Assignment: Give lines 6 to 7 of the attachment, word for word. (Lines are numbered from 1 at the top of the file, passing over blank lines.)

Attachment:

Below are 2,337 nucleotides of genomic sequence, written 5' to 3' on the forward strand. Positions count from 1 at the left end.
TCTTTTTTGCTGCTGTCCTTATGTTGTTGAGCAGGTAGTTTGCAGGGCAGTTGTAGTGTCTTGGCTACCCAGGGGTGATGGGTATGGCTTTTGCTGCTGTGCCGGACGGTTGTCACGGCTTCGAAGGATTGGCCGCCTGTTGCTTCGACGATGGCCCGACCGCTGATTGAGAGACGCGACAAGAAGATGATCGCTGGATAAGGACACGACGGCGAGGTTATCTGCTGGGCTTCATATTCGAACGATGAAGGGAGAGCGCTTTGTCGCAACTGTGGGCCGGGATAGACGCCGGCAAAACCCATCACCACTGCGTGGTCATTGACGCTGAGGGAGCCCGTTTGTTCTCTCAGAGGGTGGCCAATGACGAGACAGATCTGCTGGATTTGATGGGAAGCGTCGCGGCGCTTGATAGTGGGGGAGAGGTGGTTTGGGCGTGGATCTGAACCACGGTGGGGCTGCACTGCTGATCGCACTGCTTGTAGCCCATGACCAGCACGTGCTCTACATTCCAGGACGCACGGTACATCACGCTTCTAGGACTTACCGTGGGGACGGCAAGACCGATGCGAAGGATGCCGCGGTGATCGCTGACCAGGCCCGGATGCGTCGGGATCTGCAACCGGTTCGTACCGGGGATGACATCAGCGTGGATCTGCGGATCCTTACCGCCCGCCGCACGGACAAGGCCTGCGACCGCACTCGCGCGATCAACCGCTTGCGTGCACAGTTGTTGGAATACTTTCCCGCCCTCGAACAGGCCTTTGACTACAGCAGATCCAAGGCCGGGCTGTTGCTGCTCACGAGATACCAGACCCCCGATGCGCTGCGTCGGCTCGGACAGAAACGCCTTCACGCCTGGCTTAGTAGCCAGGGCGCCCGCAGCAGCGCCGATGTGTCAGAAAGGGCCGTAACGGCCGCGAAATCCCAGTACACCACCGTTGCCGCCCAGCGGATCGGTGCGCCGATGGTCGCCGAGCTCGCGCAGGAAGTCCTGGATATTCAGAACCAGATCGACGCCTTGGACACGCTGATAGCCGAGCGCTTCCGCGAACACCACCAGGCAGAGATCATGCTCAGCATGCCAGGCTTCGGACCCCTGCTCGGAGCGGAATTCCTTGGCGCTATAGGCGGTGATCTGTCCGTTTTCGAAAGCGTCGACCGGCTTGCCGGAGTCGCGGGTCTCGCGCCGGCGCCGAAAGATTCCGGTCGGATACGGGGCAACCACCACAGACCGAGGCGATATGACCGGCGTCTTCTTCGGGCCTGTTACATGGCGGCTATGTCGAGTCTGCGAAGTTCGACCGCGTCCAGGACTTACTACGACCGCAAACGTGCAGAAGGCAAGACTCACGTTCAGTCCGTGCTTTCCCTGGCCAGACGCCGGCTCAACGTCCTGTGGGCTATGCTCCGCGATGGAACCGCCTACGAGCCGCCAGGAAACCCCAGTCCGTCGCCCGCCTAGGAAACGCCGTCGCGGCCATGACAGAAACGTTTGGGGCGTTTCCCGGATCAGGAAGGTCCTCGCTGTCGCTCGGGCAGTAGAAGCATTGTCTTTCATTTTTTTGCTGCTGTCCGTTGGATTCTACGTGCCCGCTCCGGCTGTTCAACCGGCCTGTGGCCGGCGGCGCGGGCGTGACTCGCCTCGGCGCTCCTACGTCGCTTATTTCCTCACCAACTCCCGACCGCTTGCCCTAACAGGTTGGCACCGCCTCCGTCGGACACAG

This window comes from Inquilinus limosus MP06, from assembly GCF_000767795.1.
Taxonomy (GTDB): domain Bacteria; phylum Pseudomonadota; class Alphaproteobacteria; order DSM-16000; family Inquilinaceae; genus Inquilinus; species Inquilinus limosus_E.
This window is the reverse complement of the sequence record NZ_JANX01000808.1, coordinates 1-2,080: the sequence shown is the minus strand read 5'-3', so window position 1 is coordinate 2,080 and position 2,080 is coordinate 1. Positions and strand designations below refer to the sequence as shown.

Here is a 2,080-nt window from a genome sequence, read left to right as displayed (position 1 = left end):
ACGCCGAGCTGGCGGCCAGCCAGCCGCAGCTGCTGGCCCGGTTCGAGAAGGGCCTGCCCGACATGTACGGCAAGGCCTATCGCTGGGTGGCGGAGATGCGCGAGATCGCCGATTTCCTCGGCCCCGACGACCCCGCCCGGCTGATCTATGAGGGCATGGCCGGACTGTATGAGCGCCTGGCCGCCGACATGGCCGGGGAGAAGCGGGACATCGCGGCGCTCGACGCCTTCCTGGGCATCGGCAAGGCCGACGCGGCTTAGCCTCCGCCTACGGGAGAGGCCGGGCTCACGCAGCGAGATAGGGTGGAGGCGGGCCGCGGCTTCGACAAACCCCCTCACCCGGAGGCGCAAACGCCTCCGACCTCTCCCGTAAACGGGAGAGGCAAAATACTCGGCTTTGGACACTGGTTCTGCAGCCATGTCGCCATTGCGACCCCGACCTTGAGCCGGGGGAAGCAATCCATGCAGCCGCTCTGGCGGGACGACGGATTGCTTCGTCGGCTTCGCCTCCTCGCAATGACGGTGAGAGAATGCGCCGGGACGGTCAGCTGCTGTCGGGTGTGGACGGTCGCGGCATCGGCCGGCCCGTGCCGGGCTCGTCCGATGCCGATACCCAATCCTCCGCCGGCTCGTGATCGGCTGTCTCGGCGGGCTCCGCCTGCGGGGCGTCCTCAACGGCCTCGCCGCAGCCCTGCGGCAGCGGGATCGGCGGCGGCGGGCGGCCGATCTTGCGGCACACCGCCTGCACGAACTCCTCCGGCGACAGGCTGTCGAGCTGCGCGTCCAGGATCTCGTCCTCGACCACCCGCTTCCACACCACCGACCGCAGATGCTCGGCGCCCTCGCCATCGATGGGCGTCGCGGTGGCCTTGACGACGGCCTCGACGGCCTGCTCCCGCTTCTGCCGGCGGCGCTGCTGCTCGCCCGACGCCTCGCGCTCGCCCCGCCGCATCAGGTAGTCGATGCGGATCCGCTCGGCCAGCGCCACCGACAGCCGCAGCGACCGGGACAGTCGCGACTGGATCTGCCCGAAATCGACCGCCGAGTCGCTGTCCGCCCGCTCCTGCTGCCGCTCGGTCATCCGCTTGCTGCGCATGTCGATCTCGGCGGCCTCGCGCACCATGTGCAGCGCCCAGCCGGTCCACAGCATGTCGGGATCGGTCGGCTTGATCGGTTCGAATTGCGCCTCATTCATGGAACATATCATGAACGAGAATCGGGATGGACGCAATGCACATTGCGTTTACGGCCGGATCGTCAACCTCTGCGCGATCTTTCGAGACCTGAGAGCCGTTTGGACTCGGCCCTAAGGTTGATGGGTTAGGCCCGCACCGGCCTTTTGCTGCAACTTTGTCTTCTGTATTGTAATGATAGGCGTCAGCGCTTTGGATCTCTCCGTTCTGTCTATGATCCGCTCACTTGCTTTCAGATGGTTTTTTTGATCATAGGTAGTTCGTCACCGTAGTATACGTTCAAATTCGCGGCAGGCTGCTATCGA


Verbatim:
Here is a 2,080-nt window from a genome sequence, read left to right as displayed (position 1 = left end):
ACGCCGAGCTGGCGGCCAGCCAGCCGCAGCTGCTGGCCCGGTTCGAGAAGGGCCTGCCCGACATGTACGGCAAGGCCTATCGCTGGGTGGCGGAGATGCGCGAGATCGCCGATTTCCTCGGCCCCGACGACCCCGCCCGGCTGATCTATGAGGGCATGGCCGGACTGTATGAGCGCCTGGCCGCCGACATGGCCGGGGAGAAGCGGGACATCGCGGCGCTCGACGCCTTCCTGGGCATCGGCAAGGCCGACGCGGCTTAGCCTCCGCCTACGGGAGAGGCCGGGCTCACGCAGCGAGATAGGGTGGAGGCGGGCCGCGGCTTCGACAAACCCCCTCACCCGGAGGCGCAAACGCCTCCGACCTCTCCCGTAAACGGGAGAGGCAAAATACTCGGCTTTGGACACTGGTTCTGCAGCCATGTCGCCATTGCGACCCCGACCTTGAGCCGGGGGAAGCAATCCATGCAGCCGCTCTGGCGGGACGACGGATTGCTTCGTCGGCTTCGCCTCCTCGCAATGACGGTGAGAGAATGCGCCGGGACGGTCAGCTGCTGTCGGGTGTGGACGGTCGCGGCATCGGCCGGCCCGTGCCGGGCTCGTCCGATGCCGATACCCAATCCTCCGCCGGCTCGTGATCGGCTGTCTCGGCGGGCTCCGCCTGCGGGGCGTCCTCAACGGCCTCGCCGCAGCCCTGCGGCAGCGGGATCGGCGGCGGCGGGCGGCCGATCTTGCGGCACACCGCCTGCACGAACTCCTCCGGCGACAGGCTGTCGAGCTGCGCGTCCAGGATCTCGTCCTCGACCACCCGCTTCCACACCACCGACCGCAGATGCTCGGCGCCCTCGCCATCGATGGGCGTCGCGGTGGCCTTGACGACGGCCTCGACGGCCTGCTCCCGCTTCTGCCGGCGGCGCTGCTGCTCGCCCGACGCCTCGCGCTCGCCCCGCCGCATCAGGTAGTCGATGCGGATCCGCTCGGCCAGCGCCACCGACAGCCGCAGCGACCGGGACAGTCGCGACTGGATCTGCCCGAAATCGACCGCCGAGTCGCTGTCCGCCCGCTCCTGCTGCCGCTCGGTCATCCGCTTGCTGCGCATGTCGATCTCGGCGGCCTCGCGCACCATGTGCAGCGCCCAGCCGGTCCACAGCATGTCGGGATCGGTCGGCTTGATCGGTTCGAATTGCGCCTCATTCATGGAACATATCATGAACGAGAATCGGGATGGACGCAATGCACATTGCGTTTACGGCCGGATCGTCAACCTCTGCGCGATCTTTCGAGACCTGAGAGCCGTTTGGACTCGGCCCTAAGGTTGATGGGTTAGGCCCGCACCGGCCTTTTGCTGCAACTTTGTCTTCTGTATTGTAATGATAGGCGTCAGCGCTTTGGATCTCTCCGTTCTGTCTATGATCCGCTCACTTGCTTTCAGATGGTTTTTTTGATCATAGGTAGTTCGTCACCGTAGTATACGTTCAAATTCGCGGCAGGCTGCTATCGA